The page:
WATERTOWN — Radical changes have to be made to the structure of the U.S. Postal Service for it to survive, according to Postal Regulatory Commissioner Robert G. Taub, the keynote speaker during a luncheon Thursday at the Black River Valley Club on Washington Street.
Mr. Taub discussed the many hurdles facing the nation’s Postal Service at the luncheon, hosted by the Central New York Postal Customer Council. He has served as commissioner since October 2011, following his nomination by President Barack Obama and confirmation by the Senate. Before being appointed commissioner, Mr. Taub served as a special assistant for Secretary of the Army John M. McHugh since October 2009. He also served as chief of staff for Mr. McHugh over the preceding decade, when Mr. McHugh was a U.S. representative of the 23rd Congressional District.
To emerge from financial uncertainty, the business model of the Postal Service will have to be completely reinvented to reflect the actual mail use of Americans, Mr. Taub said. In 2013, total mail volume delivered by the agency dropped to the lowest levels seen in nearly 27 years, a decline that has continued this year. He attributed that decline to the economic recession that began in 2007, along with people increasingly using electronic media to communicate.
“The question now confronting our nation is, will the mail always be there?” Mr. Taub said.
The Postal Service, which will celebrate its 239th birthday this year, is a $67 billion operation with about 500,000 employees, Mr. Taub said. Contrary to the belief of some, the Postal Service does not depend on taxes for revenue. It relies entirely on the sale of its products, services and mail to fund operations. The Postal Regulatory Commission is responsible for determining the legality of the agency’s prices and product offerings and policing competition.
Statistics show the Postal Service’s financial standing is bleak. The Postal Service ended 2013 with a net loss of almost $5 billion, Mr. Taub said. Its net loss from 2007 through 2013 was $37.8 billion. So far in 2014, its net loss is about $2.2 billion. It has reached its borrowing limit, and it expects mail volume to continue to decline.
Aggressive measures to end the agency’s ongoing operating loss have been taken, but they haven’t stopped the downward slide, Mr. Taub said. The agency reduced its workforce by about 200,000 career employees over the past seven years and made operational cuts of about $15 billion, he said.
But the agency doesn’t have cash to pay down its debt or much-needed capital to invest in its business. Its liabilities exceed its assets by $42 billion, but it needs more than $10 billion to invest in package rotation equipment, delivery vehicles and other deferred investments.
“If a downturn in the economy or other circumstances further stress the Postal Service’s cash flow, it risks not being able to pay some of its bills and could — in the extreme — run out of cash,” Mr. Taub said. “It currently estimates that it has only 14 days of liquidity.”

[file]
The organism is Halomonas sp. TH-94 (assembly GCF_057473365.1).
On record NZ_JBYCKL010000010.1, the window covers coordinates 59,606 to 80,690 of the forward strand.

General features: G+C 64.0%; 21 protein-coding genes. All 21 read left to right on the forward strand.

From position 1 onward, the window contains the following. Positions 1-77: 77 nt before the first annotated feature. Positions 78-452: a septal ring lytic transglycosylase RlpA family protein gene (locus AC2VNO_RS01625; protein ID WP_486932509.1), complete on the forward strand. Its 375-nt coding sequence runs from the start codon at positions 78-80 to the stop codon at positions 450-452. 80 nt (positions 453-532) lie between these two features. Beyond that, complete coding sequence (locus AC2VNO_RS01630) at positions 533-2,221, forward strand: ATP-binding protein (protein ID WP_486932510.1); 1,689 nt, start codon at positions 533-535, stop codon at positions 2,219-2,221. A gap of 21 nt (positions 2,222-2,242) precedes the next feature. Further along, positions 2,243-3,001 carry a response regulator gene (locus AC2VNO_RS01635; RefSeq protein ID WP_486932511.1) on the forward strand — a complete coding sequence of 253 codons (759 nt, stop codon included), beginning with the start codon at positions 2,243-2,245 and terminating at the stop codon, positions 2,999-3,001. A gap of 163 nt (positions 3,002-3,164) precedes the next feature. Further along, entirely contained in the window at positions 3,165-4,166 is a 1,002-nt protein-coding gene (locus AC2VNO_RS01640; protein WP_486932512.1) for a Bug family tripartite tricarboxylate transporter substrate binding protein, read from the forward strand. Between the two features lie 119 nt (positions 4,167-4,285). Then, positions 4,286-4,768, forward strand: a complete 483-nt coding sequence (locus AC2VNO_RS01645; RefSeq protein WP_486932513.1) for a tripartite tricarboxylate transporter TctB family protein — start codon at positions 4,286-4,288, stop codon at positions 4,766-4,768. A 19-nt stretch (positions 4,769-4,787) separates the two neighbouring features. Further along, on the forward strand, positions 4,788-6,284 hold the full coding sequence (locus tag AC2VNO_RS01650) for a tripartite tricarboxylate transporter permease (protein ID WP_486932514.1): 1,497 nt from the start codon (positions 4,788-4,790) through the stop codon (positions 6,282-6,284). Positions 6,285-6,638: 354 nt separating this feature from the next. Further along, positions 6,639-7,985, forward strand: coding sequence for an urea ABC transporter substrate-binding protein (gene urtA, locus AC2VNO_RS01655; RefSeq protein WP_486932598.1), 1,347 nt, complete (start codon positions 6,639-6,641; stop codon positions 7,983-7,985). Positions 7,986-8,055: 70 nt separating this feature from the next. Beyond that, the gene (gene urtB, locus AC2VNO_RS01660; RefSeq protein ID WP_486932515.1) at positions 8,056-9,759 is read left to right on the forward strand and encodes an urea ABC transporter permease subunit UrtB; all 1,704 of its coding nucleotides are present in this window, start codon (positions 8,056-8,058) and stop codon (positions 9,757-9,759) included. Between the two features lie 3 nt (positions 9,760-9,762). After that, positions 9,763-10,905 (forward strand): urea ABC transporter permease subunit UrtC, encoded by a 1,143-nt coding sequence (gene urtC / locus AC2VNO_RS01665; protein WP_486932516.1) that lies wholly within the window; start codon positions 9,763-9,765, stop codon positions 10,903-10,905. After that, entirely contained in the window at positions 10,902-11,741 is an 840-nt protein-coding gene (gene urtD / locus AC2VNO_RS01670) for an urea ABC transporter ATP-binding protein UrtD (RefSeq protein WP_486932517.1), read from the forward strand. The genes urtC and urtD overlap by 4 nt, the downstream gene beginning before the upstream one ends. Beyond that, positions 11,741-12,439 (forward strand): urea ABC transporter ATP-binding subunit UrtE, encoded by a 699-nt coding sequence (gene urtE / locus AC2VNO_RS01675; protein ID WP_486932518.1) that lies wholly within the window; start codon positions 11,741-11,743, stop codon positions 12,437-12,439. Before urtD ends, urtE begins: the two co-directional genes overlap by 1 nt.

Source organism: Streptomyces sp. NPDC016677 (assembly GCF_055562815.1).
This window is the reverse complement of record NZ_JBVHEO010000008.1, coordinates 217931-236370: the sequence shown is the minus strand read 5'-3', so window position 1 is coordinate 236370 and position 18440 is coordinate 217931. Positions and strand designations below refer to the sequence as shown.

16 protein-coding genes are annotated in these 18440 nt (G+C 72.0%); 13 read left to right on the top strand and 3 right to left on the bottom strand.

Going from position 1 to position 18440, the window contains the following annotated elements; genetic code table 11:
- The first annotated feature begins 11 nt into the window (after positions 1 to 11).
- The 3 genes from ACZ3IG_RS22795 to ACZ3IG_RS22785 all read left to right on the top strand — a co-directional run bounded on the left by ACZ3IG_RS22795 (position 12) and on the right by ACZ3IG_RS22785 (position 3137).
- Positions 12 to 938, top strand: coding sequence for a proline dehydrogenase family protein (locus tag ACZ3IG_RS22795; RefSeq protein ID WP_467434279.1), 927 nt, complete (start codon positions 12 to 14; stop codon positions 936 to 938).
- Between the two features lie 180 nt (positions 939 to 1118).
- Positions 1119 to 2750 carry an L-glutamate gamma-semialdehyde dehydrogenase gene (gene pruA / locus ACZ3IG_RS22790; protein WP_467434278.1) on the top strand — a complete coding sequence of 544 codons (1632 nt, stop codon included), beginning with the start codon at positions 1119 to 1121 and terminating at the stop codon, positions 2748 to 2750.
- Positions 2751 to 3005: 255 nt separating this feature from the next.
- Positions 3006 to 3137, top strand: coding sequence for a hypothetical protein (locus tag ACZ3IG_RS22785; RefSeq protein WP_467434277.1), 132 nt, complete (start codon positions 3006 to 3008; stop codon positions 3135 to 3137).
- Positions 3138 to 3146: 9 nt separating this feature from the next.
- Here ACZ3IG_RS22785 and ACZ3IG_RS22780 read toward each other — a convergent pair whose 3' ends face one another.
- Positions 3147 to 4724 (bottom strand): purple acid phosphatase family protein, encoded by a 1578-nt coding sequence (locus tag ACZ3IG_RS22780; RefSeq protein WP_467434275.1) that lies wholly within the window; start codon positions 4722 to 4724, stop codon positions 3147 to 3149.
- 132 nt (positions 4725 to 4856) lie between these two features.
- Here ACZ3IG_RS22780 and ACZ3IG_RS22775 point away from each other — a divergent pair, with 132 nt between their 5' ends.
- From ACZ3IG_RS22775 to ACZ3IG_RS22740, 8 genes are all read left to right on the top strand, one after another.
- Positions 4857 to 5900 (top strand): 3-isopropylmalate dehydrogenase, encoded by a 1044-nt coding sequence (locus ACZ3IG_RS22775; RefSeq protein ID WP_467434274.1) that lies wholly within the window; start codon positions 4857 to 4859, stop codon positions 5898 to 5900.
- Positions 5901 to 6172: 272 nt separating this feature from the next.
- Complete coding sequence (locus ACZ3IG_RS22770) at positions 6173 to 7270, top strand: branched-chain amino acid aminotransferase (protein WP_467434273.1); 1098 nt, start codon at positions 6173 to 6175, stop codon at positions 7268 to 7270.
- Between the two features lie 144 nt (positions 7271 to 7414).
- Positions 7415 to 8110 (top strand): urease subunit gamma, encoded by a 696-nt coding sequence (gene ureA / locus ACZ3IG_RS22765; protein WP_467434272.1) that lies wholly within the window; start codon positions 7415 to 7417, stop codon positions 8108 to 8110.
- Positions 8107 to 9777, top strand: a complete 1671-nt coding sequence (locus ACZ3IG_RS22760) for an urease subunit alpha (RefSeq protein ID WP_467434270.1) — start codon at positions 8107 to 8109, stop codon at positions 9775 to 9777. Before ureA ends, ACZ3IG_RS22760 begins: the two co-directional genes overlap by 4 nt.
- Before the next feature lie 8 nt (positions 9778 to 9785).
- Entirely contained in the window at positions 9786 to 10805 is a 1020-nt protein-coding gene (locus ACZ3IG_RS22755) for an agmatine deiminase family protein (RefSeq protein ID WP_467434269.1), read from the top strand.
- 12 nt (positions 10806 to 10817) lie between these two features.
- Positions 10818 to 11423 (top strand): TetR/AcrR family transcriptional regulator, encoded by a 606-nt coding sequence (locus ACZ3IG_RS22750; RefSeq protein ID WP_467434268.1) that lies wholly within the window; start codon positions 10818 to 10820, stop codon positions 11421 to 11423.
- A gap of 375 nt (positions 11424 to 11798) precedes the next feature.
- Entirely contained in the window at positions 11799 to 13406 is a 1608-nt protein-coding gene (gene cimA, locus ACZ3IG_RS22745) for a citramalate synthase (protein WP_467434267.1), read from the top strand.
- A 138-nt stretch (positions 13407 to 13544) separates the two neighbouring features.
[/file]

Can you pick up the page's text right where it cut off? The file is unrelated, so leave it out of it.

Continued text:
Even so, the Postal Service has many strengths, Mr. Taub said. The agency serves 150 million American households and businesses on a normal day, supports trillions of dollars in commerce and supports a $900 billion mailing industry that employs nearly eight million people.
For the Postal Service to survive, it will have to adapt to changed use of the mail by consumers, Mr. Taub said. He contended that the federal government should clearly redefine what “universal mail service” actually entails, establishing specific standards for mail delivery and retail access.
“Unlike other countries, the universal service obligation in the United States is largely undefined, and is instead comprised of a broad set of policy statements with only a few legislative prescriptions,” Mr. Taub said.
“The lesson seems that policy makers really need to start at the beginning and decide what we, as a nation, need and expect and how it can be funded,” he said.
It’s unlikely that Congress will take comprehensive action to overhaul the structure of the Postal Service, though, unless there is a financial meltdown, Mr. Taub said. Senate and House of Representatives committees that oversee the agency have attempted to pass legislation to address problems, but those proposals remain because they haven’t yielded enough support from lawmakers.
“While certainly helpful, none of the proposals undertake a fully comprehensive examination of what it is that we as Americans want,” Mr. Taub said. “What is universal service, and how do we pay for it?”
Closing his speech on a positive note, Mr. Taub said he is confident that the strength of today’s Postal Service is capable of carrying it through its financial crisis.
“Despite the very serious and real problems, let’s keep in mind the good news — the strength of the system — and take some degree of hope, knowing that this is the foundation that Congress and the administration can build upon to find solutions,” he said. “Even if there is not legislative change, the strength of the system is the engine that will ensure the Postal Service will continue to meet its obligation to deliver.”